Kelvin Dinkins, Jr., the A.R.T.'s newly-named executive director, embraces 'joyful accountability'

The American Repertory Theater and Loeb Drama Center in Cambridge. (Jesse Costa/WBUR)
The American Repertory Theater and Loeb Drama Center in Cambridge. (Jesse Costa/WBUR)

After an 11-month search Harvard University and the American Repertory Theater have appointed Kelvin Dinkins, Jr. as the American Repertory Theater's new executive director.

The 35-year-old will head to Boston from Connecticut after wrapping up as general manager of Yale Repertory Theater, as well as assistant dean and acting chair of theater management at the university's David Geffen School of Drama.

At the school, Dinkins also mentored students and taught courses in crisis recovery and anti-racist theater. As a vocal champion for “transformational culture,” he holds high hopes for the A.R.T. becoming a model for the industry.

Kelvin Dinkins. (Courtesy Emil Cohen)
Kelvin Dinkins. (Courtesy Emil Cohen)

“I feel like I've been working my entire entire career up to this moment,” Dinkins said over Zoom. “And this really is the perfect opportunity to mesh my passion, my business experience and my leadership with a theater that is willing to embrace that.”

Dinkins has long dreamed of leading a major regional theater like the A.R.T., and his aspirations are rooted in deep passion for what local theaters offer communities.

"I believe in the work,” he explained. “The way it shaped and molded my life are things I want to do for audiences, for young people, for older generations to come back into theater and find themselves, find a story, find an experience, find a community.”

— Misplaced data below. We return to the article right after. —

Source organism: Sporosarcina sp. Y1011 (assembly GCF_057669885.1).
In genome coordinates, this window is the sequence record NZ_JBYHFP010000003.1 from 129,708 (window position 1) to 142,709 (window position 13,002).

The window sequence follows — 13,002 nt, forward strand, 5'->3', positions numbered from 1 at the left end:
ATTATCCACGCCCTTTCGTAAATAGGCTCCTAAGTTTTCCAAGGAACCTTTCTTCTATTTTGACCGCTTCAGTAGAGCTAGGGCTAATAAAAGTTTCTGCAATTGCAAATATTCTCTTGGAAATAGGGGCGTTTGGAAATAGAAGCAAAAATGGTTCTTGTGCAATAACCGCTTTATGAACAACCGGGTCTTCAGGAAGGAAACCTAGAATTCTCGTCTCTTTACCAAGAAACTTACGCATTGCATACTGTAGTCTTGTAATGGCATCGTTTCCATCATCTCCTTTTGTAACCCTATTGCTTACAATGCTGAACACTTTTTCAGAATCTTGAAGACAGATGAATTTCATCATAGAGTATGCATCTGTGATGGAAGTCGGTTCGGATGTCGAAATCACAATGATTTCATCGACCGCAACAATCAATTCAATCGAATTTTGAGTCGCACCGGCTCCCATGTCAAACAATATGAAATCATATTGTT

The drama bug bit Dinkins when he was a high school student in the Georgia mountains. After enrolling at Princeton, he figured he'd have to give theater up to “get serious about the world” and started studying economics.

But the stage's siren call drew Dinkins back, and his first taste of arts administration was running a summer stock theater his junior year. He's been teaching about and working in behind-the-scenes leadership ever since, including as general manager at the Two River Theater in Red Bank, New Jersey, and associate general manager at Intiman Theatre in Seattle.

Dinkins comes to his new job as the arts industry is rebuilding itself from the pandemic's widespread, enduring damage. He said he's planning a strategic analysis to foster long-term financial longevity for the A.R.T. that's also equitable and intentionally inclusive.

“How do we build more accessible spaces for our diverse communities so that there is access and a true and genuine invitation?” he asked.

That question is close to Dinkins' heart. He sits on boards for the Theatre Communications Group (TCG) and the League of Resident Theatres (LORT), the latter of which he also co-chairs the equity, diversity and inclusion committee.

In the theater's announcement A.R.T. board chair and co-chair of the executive director search committee Andrew Ory said:

“In searching for A.R.T.’s next Executive Director, we were seeking a dynamic partner for Diane [Paulus] to collaboratively shape the institution’s strategic vision, support its artistic ambition, and lead us into the future. We have found this partner in Kelvin, who will not only be critically important to A.R.T., but also to the American theater as an industry leader for years to come. We are so fortunate to gain his perspective, managerial experience, and leadership at this pivotal moment for our organization.”